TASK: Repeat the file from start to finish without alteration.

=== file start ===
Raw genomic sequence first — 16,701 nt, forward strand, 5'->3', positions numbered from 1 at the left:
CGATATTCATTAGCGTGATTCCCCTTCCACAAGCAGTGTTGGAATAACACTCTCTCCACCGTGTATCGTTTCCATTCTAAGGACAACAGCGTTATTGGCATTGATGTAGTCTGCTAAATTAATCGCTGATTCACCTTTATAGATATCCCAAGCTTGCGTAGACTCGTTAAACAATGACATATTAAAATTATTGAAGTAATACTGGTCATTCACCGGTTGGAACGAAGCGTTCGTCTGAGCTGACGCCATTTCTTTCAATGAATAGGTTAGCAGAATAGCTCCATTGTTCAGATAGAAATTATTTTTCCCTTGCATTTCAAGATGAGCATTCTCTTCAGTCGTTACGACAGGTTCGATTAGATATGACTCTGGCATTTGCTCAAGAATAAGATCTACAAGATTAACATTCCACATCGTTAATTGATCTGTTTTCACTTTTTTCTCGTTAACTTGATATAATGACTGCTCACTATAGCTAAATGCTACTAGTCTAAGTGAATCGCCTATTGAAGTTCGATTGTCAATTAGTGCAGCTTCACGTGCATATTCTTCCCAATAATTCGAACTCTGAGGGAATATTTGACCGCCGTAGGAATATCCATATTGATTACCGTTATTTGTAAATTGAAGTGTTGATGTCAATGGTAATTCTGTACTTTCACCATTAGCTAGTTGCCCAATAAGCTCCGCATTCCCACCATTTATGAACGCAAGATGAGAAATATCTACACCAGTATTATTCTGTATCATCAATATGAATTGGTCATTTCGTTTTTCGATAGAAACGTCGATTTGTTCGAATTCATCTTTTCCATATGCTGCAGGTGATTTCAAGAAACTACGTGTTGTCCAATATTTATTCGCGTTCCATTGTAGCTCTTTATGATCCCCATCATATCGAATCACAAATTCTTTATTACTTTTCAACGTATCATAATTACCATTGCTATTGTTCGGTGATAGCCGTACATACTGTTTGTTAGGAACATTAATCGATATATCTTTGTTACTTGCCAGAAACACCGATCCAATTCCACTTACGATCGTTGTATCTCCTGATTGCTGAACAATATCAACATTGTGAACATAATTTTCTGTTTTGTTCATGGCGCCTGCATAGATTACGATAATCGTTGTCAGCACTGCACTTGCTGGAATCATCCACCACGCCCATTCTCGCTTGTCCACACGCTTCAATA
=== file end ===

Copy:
Raw genomic sequence first — 16,701 nt, forward strand, 5'->3', positions numbered from 1 at the left:
CGATATTCATTAGCGTGATTCCCCTTCCACAAGCAGTGTTGGAATAACACTCTCTCCACCGTGTATCGTTTCCATTCTAAGGACAACAGCGTTATTGGCATTGATGTAGTCTGCTAAATTAATCGCTGATTCACCTTTATAGATATCCCAAGCTTGCGTAGACTCGTTAAACAATGACATATTAAAATTATTGAAGTAATACTGGTCATTCACCGGTTGGAACGAAGCGTTCGTCTGAGCTGACGCCATTTCTTTCAATGAATAGGTTAGCAGAATAGCTCCATTGTTCAGATAGAAATTATTTTTCCCTTGCATTTCAAGATGAGCATTCTCTTCAGTCGTTACGACAGGTTCGATTAGATATGACTCTGGCATTTGCTCAAGAATAAGATCTACAAGATTAACATTCCACATCGTTAATTGATCTGTTTTCACTTTTTTCTCGTTAACTTGATATAATGACTGCTCACTATAGCTAAATGCTACTAGTCTAAGTGAATCGCCTATTGAAGTTCGATTGTCAATTAGTGCAGCTTCACGTGCATATTCTTCCCAATAATTCGAACTCTGAGGGAATATTTGACCGCCGTAGGAATATCCATATTGATTACCGTTATTTGTAAATTGAAGTGTTGATGTCAATGGTAATTCTGTACTTTCACCATTAGCTAGTTGCCCAATAAGCTCCGCATTCCCACCATTTATGAACGCAAGATGAGAAATATCTACACCAGTATTATTCTGTATCATCAATATGAATTGGTCATTTCGTTTTTCGATAGAAACGTCGATTTGTTCGAATTCATCTTTTCCATATGCTGCAGGTGATTTCAAGAAACTACGTGTTGTCCAATATTTATTCGCGTTCCATTGTAGCTCTTTATGATCCCCATCATATCGAATCACAAATTCTTTATTACTTTTCAACGTATCATAATTACCATTGCTATTGTTCGGTGATAGCCGTACATACTGTTTGTTAGGAACATTAATCGATATATCTTTGTTACTTGCCAGAAACACCGATCCAATTCCACTTACGATCGTTGTATCTCCTGATTGCTGAACAATATCAACATTGTGAACATAATTTTCTGTTTTGTTCATGGCGCCTGCATAGATTACGATAATCGTTGTCAGCACTGCACTTGCTGGAATCATCCACCACGCCCATTCTCGCTTGTCCACACGCTTCAATA